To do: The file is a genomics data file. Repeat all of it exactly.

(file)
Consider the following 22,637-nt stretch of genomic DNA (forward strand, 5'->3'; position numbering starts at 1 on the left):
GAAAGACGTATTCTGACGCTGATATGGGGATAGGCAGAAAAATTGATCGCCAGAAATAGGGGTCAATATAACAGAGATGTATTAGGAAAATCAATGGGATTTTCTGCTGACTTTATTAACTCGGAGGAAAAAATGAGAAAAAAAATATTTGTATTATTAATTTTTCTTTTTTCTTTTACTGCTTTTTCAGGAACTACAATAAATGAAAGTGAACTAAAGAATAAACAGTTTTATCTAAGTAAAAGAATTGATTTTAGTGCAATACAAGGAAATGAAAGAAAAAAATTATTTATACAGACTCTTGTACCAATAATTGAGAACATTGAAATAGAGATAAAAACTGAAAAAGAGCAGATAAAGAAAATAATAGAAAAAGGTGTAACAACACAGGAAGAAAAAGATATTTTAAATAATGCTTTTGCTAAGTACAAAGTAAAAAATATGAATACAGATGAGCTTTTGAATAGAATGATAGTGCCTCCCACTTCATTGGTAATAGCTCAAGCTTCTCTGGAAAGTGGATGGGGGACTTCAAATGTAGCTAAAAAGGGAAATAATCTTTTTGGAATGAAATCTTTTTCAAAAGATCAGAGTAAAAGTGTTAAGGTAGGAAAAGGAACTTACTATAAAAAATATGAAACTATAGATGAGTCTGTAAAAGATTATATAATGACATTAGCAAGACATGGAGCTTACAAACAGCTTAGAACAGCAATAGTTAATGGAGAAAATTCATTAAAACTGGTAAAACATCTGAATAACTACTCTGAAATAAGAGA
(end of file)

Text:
Consider the following 22,637-nt stretch of genomic DNA (forward strand, 5'->3'; position numbering starts at 1 on the left):
GAAAGACGTATTCTGACGCTGATATGGGGATAGGCAGAAAAATTGATCGCCAGAAATAGGGGTCAATATAACAGAGATGTATTAGGAAAATCAATGGGATTTTCTGCTGACTTTATTAACTCGGAGGAAAAAATGAGAAAAAAAATATTTGTATTATTAATTTTTCTTTTTTCTTTTACTGCTTTTTCAGGAACTACAATAAATGAAAGTGAACTAAAGAATAAACAGTTTTATCTAAGTAAAAGAATTGATTTTAGTGCAATACAAGGAAATGAAAGAAAAAAATTATTTATACAGACTCTTGTACCAATAATTGAGAACATTGAAATAGAGATAAAAACTGAAAAAGAGCAGATAAAGAAAATAATAGAAAAAGGTGTAACAACACAGGAAGAAAAAGATATTTTAAATAATGCTTTTGCTAAGTACAAAGTAAAAAATATGAATACAGATGAGCTTTTGAATAGAATGATAGTGCCTCCCACTTCATTGGTAATAGCTCAAGCTTCTCTGGAAAGTGGATGGGGGACTTCAAATGTAGCTAAAAAGGGAAATAATCTTTTTGGAATGAAATCTTTTTCAAAAGATCAGAGTAAAAGTGTTAAGGTAGGAAAAGGAACTTACTATAAAAAATATGAAACTATAGATGAGTCTGTAAAAGATTATATAATGACATTAGCAAGACATGGAGCTTACAAACAGCTTAGAACAGCAATAGTTAATGGAGAAAATTCATTAAAACTGGTAAAACATCTGAATAACTACTCTGAAATAAGAGA